Friendships can make a considerable difference in individual health. Having a friend, and even better, a "best friend," at work helps us do our jobs much better. Individuals with close friends at work are seven times more likely to do higher-quality work, care more about their jobs, serve customers better, have a better sense of well-being, and are less likely to be injured at work. 3

Likewise, close friends at work also help us meet that "six hours of social time" mark. Individuals with work friends tend to be more productive at work. Even their "chit-chat" can add to a productivity – tell that to your boss next time you're at the water cooler. People who socialize and make friends seem more engaged at work. it's not necessarily what people are doing that makes them more engaged at work; it's whom they're working with that helps to make a difference.4

So if you come to work, sit at your desk, don't talk to anyone all day, and then wonder about your job performance reviews, it might pay to remember that doing well at work appears to be linked to being social at work.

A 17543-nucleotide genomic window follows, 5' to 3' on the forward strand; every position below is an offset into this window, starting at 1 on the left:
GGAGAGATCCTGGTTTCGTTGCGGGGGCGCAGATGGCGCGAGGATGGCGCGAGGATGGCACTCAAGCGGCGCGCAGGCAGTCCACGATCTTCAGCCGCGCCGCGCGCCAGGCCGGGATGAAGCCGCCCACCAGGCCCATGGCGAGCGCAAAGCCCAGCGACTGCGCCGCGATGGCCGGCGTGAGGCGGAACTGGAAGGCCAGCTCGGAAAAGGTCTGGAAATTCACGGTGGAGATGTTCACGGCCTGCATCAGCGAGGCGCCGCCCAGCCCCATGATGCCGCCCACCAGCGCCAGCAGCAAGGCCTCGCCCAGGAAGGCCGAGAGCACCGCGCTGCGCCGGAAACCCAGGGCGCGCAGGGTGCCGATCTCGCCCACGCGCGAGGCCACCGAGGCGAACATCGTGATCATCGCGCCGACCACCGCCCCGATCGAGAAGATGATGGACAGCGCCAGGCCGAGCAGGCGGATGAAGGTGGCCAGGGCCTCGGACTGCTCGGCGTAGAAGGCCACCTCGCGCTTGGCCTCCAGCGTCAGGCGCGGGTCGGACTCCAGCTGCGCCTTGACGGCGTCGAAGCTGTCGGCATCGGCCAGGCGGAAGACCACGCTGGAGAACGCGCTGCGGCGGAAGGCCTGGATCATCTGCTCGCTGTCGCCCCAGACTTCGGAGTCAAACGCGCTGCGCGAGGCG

Social connections and aging

Being social also helps with memory. Here again, Rath and Harter reference study data that among more than 15,000 people over 50 years old who were socially active had less than half the rate of memory loss as compared to individuals who spent more time alone.

Several research studies have shown a strong correlation between social interaction, healthy aging and well-being among older adults5. Having support from family and friends can help to offset the negatives that sometimes occur with aging such as loneliness and depression that may negatively impact on physical health.

Volunteering: help someone else, help yourself

One way to meet more people and feel like you are part of a community is to volunteer. People who volunteer often find this type of activity as a new outlet for social interaction and meeting new people. The right volunteer match can help you find friends; improve the places where you live, work, or worship; learn new skills; and even move your career forward.

It can also be good for your mind and body. An article entitled, Volunteering and its Surprising Benefits, How Giving to others Makes You Healthier and Happier from the nonprofit resource lists some ways volunteering improves both mental and physical health:

  • Volunteering helps people gain self-confidence.

    When you volunteer, you do something good for others. This gives you a sense of self, pride, and a healthy feeling of accomplishment. And from such a place, you're much more likely to have a positive view of your life and future goals.

  • Volunteering fights depression.